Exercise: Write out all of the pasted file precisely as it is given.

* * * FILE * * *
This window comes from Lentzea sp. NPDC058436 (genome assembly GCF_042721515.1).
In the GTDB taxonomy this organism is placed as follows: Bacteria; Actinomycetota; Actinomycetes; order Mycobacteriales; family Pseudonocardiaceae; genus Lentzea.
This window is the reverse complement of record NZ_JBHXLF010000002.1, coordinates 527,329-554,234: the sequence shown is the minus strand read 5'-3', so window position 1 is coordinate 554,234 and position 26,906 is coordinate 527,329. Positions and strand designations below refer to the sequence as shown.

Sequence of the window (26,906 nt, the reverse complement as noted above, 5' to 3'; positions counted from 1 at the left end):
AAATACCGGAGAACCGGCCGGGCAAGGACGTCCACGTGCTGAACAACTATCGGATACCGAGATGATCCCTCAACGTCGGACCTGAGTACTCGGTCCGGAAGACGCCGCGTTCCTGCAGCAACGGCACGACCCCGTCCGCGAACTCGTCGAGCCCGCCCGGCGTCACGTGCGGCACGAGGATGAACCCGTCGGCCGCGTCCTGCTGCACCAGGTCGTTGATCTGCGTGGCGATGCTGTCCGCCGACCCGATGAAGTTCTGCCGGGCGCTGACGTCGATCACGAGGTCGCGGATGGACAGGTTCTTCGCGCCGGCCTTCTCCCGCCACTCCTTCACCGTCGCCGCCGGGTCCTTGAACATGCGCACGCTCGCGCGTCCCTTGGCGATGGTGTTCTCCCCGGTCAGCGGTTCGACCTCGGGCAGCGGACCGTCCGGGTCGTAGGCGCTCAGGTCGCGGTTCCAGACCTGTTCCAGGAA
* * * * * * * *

This window comes from Lentzea sp. NPDC058436 (genome assembly GCF_042721515.1).
In the GTDB taxonomy this organism is placed as follows: Bacteria; Actinomycetota; Actinomycetes; order Mycobacteriales; family Pseudonocardiaceae; genus Lentzea.
This window is the reverse complement of record NZ_JBHXLF010000002.1, coordinates 527,329-554,234: the sequence shown is the minus strand read 5'-3', so window position 1 is coordinate 554,234 and position 26,906 is coordinate 527,329. Positions and strand designations below refer to the sequence as shown.

Sequence of the window (26,906 nt, the reverse complement as noted above, 5' to 3'; positions counted from 1 at the left end):
AAATACCGGAGAACCGGCCGGGCAAGGACGTCCACGTGCTGAACAACTATCGGATACCGAGATGATCCCTCAACGTCGGACCTGAGTACTCGGTCCGGAAGACGCCGCGTTCCTGCAGCAACGGCACGACCCCGTCCGCGAACTCGTCGAGCCCGCCCGGCGTCACGTGCGGCACGAGGATGAACCCGTCGGCCGCGTCCTGCTGCACCAGGTCGTTGATCTGCGTGGCGATGCTGTCCGCCGACCCGATGAAGTTCTGCCGGGCGCTGACGTCGATCACGAGGTCGCGGATGGACAGGTTCTTCGCGCCGGCCTTCTCCCGCCACTCCTTCACCGTCGCCGCCGGGTCCTTGAACATGCGCACGCTCGCGCGTCCCTTGGCGATGGTGTTCTCCCCGGTCAGCGGTTCGACCTCGGGCAGCGGACCGTCCGGGTCGTAGGCGCTCAGGTCGCGGTTCCAGACCTGTTCCAGGAA